Get noticed by tailoring your CV

Man working at a computer on his CV

If you are churning out the same CV to every role you are applying for and getting no results, it could be a good time to think about a fresh approach.

Formatting your CV in a way that suits the industry you are targeting will definitely improve your chances and make you stand out in the short listing process.

There are a number of different ways to create a CV that suits the job and industry you are applying to:

Performance CV

This is the most common type of CV and focuses on your career progression, starting from the most recent and working backwards. Remember to include an achievements section to list key targets that are relevant to the job you are applying for.

Targeted CV

This type of CV is particularly useful if you are looking for a change in career. You should focus on your transferable skills i.e. those skills that you can bring with you from your current work experience that suit the role you are applying for. List them in order of importance and from different times in your career history.

Alternative CV

Jobs where a creative flair will impress a potential employer, such as Marketing, Media, PR or Design, an alternative CV might be what you need.

There aren’t any real styles or formats to follow for this as it’s your creativity that should be put to the test here. If you are stuck for inspiration a quick Google search should inspire you, from CV Cakes to Milk cartons anything goes here!

CV Rules

Whichever format you choose there are some common elements which should always be included:

  • Your name, address, mobile number and email Address
  • A LinkedIn profile or Blog
  • Qualifications
  • Industry experience
  • Work history
  • Keep it easy to read and use bullet points where appropriate
  • Check for spelling and grammatical errors

Having a great LinkedIn Profile can:

  • Improve your visibility and strengthen your reputation within your professional field
  • Bring you to the attention of potential employers and increase your chances of being hired
  • Connect you to other likeminded professionals, through clearly signalling your interests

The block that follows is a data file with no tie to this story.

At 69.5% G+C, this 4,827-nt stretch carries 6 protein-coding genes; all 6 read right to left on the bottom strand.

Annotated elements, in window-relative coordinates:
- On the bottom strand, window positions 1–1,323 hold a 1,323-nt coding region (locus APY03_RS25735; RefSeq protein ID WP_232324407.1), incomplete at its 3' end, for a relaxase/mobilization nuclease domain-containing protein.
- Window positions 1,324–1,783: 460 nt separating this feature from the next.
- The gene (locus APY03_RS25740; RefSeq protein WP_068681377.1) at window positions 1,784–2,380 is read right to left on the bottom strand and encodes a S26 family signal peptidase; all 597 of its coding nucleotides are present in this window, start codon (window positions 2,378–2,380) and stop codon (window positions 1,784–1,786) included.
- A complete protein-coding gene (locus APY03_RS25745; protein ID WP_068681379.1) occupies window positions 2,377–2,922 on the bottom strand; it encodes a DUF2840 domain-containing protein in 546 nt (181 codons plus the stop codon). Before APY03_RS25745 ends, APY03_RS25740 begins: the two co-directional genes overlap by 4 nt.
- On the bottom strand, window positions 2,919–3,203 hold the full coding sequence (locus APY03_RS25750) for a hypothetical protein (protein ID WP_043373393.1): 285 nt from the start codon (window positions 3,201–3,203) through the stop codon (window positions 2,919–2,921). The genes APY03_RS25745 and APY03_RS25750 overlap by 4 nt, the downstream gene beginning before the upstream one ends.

~ Jobs.ac.uk

Hobbies

The last piece of information to be included on your CV is hobbies, but do employers and recruiters find them useful or just a waste of valuable space that could be used to provide further work experience or qualifications?

I argue that hiring is more than just a process of skills sorting; it is also a process of cultural matching between candidates, evaluators, and
firms. Employers sought candidates who were not only competent but also culturally similar to themselves in terms of leisure pursuits, experiences, and self-presentation styles.

~ Lauren Rivera

When is it a good idea to include hobbies?

If you have interests that will add value to your application then it is a really good idea to incorporate them. For example, if you like coding or programming in your spare time and you are applying for an IT position, it adds to your skill set to include it in your CV as well as showing that you are passionate about what you do.

If you are a school leaver or someone that has limited work experience in the field you are applying for, but have out of work interests that show a level of skill or knowledge that is applicable, it will provide that additional piece of information which may be lacking from your employment history.

When not to include hobbies

The simple answer is if you don’t have any, don’t include them. If you are thinking about making some up or using clichés like eating out and going to the cinema, don’t be tempted as these just limit the space available for the more important detail.

You might be surprised at how many correlating skills can be acquired from social interests, like running local sports teams for instance. Traits such as; organisation, communication and people management skills can all be obtained from this type of hobby.

“Including your hobbies and interests is important because it helps us to match your interests to the culture of the businesses we work with, creating better matches which are not purely based on skills and experiences.”

~ John Watson, Hunter Dunning Architectural Lead,

How do I present the information?

Using hobbies in context rather than just a long list of pastimes will makes this section much more appealing to the reader. As with the rest of your CV make it relevant, well written and truthful – there is nothing worse than embellishing something and having to explain it later.

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